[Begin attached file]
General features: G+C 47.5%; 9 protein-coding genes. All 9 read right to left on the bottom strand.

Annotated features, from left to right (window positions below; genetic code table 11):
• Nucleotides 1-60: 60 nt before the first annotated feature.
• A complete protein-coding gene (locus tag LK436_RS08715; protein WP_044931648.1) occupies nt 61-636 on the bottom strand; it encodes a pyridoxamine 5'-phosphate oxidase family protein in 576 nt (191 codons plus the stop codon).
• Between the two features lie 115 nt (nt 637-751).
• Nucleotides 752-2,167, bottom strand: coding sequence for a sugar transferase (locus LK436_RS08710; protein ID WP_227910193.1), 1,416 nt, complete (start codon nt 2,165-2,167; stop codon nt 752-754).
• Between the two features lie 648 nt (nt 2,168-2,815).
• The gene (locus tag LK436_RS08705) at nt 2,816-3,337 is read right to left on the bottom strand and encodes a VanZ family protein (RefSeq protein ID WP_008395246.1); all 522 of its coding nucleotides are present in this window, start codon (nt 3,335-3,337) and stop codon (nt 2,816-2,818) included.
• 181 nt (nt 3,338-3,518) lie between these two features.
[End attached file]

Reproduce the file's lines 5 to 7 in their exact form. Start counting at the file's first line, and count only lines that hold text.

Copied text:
• Between the two features lie 115 nt (nt 637-751).
• Nucleotides 752-2,167, bottom strand: coding sequence for a sugar transferase (locus LK436_RS08710; protein ID WP_227910193.1), 1,416 nt, complete (start codon nt 2,165-2,167; stop codon nt 752-754).
• Between the two features lie 648 nt (nt 2,168-2,815).